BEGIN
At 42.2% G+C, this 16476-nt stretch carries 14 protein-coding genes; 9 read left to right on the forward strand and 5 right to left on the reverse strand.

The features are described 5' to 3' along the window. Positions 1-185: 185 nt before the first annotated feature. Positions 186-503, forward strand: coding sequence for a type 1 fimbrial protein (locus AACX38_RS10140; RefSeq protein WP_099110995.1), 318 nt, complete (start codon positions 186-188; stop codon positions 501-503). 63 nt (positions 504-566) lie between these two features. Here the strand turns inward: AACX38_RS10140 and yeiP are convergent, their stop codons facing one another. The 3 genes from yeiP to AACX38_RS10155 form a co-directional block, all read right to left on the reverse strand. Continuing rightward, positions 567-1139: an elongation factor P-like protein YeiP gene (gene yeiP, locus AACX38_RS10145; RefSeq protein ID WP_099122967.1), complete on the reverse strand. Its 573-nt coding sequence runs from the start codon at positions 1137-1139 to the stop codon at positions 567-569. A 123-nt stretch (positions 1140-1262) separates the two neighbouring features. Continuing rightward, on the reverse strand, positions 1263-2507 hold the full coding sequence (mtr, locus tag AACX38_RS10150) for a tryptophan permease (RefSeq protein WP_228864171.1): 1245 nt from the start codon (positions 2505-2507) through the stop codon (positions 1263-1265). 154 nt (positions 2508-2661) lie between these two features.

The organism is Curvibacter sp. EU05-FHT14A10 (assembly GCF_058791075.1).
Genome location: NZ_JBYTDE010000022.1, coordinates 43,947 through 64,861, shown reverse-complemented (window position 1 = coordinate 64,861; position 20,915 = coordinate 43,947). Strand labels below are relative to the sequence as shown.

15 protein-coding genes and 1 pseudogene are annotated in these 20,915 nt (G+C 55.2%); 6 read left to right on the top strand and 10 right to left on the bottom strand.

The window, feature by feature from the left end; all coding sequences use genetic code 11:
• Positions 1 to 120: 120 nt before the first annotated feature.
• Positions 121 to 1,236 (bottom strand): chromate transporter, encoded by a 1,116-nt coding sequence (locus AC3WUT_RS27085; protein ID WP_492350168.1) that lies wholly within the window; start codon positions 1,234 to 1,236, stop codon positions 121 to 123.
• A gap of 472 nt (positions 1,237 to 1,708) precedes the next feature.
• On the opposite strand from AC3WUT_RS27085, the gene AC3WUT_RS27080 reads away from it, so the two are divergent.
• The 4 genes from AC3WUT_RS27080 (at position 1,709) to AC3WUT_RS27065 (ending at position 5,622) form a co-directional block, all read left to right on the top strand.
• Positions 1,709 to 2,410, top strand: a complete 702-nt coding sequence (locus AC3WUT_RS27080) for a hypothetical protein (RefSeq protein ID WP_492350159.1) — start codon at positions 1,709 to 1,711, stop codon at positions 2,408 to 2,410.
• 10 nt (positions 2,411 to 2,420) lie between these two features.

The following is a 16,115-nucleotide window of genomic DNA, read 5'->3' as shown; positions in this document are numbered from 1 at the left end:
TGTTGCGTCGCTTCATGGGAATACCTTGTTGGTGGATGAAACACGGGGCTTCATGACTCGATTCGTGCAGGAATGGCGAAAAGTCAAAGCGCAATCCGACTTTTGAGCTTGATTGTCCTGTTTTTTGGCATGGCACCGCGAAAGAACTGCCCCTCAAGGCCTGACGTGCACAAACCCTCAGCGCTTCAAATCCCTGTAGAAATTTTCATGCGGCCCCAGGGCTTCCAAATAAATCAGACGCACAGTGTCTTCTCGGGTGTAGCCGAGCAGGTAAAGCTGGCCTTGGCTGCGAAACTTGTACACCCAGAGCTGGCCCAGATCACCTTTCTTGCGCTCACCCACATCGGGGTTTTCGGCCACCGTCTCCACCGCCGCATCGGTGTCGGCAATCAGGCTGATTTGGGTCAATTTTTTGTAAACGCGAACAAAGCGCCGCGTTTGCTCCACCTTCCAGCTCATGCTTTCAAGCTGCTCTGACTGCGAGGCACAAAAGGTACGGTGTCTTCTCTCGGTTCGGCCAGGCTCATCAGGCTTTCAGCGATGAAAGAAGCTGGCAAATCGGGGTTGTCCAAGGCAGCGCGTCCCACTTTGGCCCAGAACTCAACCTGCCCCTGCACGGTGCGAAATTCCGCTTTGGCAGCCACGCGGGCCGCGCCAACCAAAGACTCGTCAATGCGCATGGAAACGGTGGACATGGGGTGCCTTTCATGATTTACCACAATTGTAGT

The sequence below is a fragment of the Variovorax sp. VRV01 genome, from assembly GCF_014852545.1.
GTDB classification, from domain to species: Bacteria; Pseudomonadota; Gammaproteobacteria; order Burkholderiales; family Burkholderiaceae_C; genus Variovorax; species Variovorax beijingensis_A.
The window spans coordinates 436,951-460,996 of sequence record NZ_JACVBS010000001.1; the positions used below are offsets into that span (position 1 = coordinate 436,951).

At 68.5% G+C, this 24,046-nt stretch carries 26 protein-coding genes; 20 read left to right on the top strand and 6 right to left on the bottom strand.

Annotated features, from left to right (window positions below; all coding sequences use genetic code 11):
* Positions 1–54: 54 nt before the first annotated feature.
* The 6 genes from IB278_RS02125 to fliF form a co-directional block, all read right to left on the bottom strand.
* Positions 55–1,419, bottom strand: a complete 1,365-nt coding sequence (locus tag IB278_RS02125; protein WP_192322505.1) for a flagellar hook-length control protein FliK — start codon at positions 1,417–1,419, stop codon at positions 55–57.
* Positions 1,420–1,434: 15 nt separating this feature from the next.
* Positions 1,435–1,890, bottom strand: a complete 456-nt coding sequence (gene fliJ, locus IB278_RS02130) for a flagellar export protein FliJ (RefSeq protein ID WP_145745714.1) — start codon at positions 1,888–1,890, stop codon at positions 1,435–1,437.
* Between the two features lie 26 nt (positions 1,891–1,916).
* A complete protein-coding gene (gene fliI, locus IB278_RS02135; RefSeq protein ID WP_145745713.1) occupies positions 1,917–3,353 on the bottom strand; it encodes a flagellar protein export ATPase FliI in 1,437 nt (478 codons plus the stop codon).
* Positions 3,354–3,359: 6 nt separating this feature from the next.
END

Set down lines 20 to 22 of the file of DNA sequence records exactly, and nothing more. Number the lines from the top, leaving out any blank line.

Annotated features, from left to right (window positions below; all coding sequences use genetic code 11):
* Positions 1–54: 54 nt before the first annotated feature.
* The 6 genes from IB278_RS02125 to fliF form a co-directional block, all read right to left on the bottom strand.